Character Backstory: Dos and Don’ts

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So, if you read my post on Antagonists and Protagonists, I spoke about how you need a compelling antagonist to make your protagonist interesting. Now, I’m going to talk a bit about how to actually do that. The keyword here is ‘Backstory’.It goes without saying, but for your characters to be truly interesting they need a history. Back story, it’s not just about what’s happening to the characters in the story you’re writing but what happened to them to get them there. Why is the antagonist doing what he’s doing? How did the protagonist get into this situation? In the case of romance: who were they before they met, what ghosts from the past have shaped who they are today?

So, without further ado, here are some dos and don’ts for creating compelling characters:


Keep secrets from the readers. Create an air of mystery around who your characters are and why they’re there. Let the reader slowly piece together your character’s past as the story goes on. Like any new friendship, you don’t learn everything about someone in a day; you discover new things about them slowly over time. This will come up later, but don’t forget to make them flawed.


Give long drawn out expositional dumps about each character as we meet them. Let the reader find out about who the character is rather than being told. This is a tricky one because you need to give some details, but it’s a line that needs to be walked carefully. It can be boring to just read pages of character description and forced backstory, it also can kill the pacing. Consider:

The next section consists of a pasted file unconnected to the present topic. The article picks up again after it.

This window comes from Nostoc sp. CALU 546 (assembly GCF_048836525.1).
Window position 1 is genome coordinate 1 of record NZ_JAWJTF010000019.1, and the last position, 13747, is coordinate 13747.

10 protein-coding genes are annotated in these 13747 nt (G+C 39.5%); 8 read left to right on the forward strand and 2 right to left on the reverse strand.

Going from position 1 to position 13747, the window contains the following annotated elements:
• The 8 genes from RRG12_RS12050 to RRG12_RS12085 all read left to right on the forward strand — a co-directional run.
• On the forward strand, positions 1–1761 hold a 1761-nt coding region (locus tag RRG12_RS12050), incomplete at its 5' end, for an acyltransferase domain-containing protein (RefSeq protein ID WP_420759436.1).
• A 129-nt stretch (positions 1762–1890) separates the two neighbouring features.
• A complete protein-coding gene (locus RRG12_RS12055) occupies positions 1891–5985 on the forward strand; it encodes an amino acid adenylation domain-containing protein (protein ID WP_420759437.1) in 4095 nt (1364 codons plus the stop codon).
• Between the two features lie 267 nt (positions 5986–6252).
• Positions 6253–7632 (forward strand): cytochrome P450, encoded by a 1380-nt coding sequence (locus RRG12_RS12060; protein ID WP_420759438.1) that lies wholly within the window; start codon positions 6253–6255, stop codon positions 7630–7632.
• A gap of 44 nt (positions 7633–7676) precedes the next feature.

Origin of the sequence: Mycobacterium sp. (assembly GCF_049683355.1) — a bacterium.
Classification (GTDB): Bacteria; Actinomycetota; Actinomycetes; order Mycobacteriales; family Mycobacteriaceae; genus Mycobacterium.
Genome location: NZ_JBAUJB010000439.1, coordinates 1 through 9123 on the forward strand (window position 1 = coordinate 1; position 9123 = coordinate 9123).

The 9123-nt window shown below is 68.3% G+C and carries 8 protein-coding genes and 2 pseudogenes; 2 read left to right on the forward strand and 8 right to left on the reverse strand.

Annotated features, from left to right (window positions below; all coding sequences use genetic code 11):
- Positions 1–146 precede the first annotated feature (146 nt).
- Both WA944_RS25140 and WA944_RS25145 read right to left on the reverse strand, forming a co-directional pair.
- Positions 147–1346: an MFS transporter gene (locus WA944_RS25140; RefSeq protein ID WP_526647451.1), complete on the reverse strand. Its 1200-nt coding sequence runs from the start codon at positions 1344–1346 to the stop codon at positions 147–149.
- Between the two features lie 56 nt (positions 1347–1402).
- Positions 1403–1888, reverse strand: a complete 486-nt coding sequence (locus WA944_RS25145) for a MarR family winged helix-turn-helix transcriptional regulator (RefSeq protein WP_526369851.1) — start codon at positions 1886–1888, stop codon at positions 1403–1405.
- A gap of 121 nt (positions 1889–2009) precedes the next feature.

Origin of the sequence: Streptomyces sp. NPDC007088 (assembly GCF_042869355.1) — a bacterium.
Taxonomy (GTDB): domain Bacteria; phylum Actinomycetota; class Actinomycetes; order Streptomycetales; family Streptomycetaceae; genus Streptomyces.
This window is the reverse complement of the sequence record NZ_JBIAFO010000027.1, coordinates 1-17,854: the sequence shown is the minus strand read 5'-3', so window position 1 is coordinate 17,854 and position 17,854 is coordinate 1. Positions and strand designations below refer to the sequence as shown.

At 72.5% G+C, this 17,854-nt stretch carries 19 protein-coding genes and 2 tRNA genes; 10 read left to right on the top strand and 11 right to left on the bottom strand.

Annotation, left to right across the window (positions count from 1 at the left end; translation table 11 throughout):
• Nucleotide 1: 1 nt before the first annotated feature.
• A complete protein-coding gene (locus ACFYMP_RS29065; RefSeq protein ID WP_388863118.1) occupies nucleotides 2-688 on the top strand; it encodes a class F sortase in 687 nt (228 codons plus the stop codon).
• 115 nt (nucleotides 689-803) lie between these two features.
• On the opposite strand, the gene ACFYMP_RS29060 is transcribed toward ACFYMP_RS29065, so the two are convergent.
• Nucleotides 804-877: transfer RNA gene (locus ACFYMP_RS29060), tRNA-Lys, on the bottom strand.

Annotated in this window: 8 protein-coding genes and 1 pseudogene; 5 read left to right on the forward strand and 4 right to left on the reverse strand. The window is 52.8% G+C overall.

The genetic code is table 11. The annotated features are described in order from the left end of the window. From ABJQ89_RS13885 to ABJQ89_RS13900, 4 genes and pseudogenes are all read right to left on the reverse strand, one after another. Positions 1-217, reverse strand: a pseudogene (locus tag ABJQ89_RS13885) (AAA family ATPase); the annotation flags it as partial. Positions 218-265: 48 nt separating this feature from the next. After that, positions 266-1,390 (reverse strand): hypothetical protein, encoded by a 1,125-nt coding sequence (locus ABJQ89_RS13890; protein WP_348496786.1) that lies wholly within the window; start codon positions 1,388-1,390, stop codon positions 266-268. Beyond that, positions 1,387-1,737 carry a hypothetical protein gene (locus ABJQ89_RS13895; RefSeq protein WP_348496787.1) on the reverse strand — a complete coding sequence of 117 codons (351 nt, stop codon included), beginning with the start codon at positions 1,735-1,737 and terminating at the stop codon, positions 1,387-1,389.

“The shadows came alive as he moved, never making a sound, never missing a step, and before I realise what was happening it was over, and he was lording over me, with that familiar look of disapproving.”


“John had always been a quiet man. As a child his family used to joke that he could walk across a wooden floor in tap shoes and never make a sound. When they died tragically in a car accident he sent to an orphanage where he spent the rest of his childhood. He continued to practise the art of stealth, and at 18 joined the army where he truly perfected his skills. 9 years passed working covert operations, either for his home government or on loan to their allies. When he fell out with them, he ended up in a small flat in the city, then after failing to reintegrate into society decided to turn to private security, and ultimately vigilantism. Now as I sat cowering in the corner watching him move like a shadow across the warehouse floor, silently dispatching the gunmen I realised I still had a lot to learn.”